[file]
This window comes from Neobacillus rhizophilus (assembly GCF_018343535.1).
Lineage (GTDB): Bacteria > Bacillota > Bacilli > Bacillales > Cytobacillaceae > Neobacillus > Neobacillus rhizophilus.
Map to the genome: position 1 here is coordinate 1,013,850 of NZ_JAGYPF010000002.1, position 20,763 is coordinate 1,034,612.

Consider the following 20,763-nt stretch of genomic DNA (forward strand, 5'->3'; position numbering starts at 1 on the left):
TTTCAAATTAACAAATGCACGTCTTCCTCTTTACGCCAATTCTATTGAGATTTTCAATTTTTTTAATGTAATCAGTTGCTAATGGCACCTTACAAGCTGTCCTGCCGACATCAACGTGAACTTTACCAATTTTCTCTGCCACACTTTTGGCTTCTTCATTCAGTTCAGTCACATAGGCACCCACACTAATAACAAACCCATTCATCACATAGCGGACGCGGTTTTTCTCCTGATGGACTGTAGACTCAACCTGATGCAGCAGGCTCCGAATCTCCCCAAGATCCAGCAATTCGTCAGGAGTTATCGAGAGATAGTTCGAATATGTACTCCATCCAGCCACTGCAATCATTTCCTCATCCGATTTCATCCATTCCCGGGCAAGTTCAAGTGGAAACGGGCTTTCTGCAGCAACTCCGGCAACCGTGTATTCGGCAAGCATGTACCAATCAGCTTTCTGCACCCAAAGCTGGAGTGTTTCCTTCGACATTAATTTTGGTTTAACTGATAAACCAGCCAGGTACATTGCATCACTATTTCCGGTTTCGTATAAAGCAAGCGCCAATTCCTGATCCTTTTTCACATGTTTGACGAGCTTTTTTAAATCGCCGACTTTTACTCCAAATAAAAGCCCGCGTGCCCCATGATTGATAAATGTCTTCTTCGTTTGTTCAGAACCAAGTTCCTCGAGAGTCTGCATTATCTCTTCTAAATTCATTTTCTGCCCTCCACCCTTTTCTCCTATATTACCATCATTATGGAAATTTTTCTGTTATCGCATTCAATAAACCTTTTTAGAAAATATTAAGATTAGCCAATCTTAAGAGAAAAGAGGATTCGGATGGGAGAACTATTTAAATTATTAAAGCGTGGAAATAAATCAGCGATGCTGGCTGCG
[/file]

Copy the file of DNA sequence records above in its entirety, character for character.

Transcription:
This window comes from Neobacillus rhizophilus (assembly GCF_018343535.1).
Lineage (GTDB): Bacteria > Bacillota > Bacilli > Bacillales > Cytobacillaceae > Neobacillus > Neobacillus rhizophilus.
Map to the genome: position 1 here is coordinate 1,013,850 of NZ_JAGYPF010000002.1, position 20,763 is coordinate 1,034,612.

Consider the following 20,763-nt stretch of genomic DNA (forward strand, 5'->3'; position numbering starts at 1 on the left):
TTTCAAATTAACAAATGCACGTCTTCCTCTTTACGCCAATTCTATTGAGATTTTCAATTTTTTTAATGTAATCAGTTGCTAATGGCACCTTACAAGCTGTCCTGCCGACATCAACGTGAACTTTACCAATTTTCTCTGCCACACTTTTGGCTTCTTCATTCAGTTCAGTCACATAGGCACCCACACTAATAACAAACCCATTCATCACATAGCGGACGCGGTTTTTCTCCTGATGGACTGTAGACTCAACCTGATGCAGCAGGCTCCGAATCTCCCCAAGATCCAGCAATTCGTCAGGAGTTATCGAGAGATAGTTCGAATATGTACTCCATCCAGCCACTGCAATCATTTCCTCATCCGATTTCATCCATTCCCGGGCAAGTTCAAGTGGAAACGGGCTTTCTGCAGCAACTCCGGCAACCGTGTATTCGGCAAGCATGTACCAATCAGCTTTCTGCACCCAAAGCTGGAGTGTTTCCTTCGACATTAATTTTGGTTTAACTGATAAACCAGCCAGGTACATTGCATCACTATTTCCGGTTTCGTATAAAGCAAGCGCCAATTCCTGATCCTTTTTCACATGTTTGACGAGCTTTTTTAAATCGCCGACTTTTACTCCAAATAAAAGCCCGCGTGCCCCATGATTGATAAATGTCTTCTTCGTTTGTTCAGAACCAAGTTCCTCGAGAGTCTGCATTATCTCTTCTAAATTCATTTTCTGCCCTCCACCCTTTTCTCCTATATTACCATCATTATGGAAATTTTTCTGTTATCGCATTCAATAAACCTTTTTAGAAAATATTAAGATTAGCCAATCTTAAGAGAAAAGAGGATTCGGATGGGAGAACTATTTAAATTATTAAAGCGTGGAAATAAATCAGCGATGCTGGCTGCG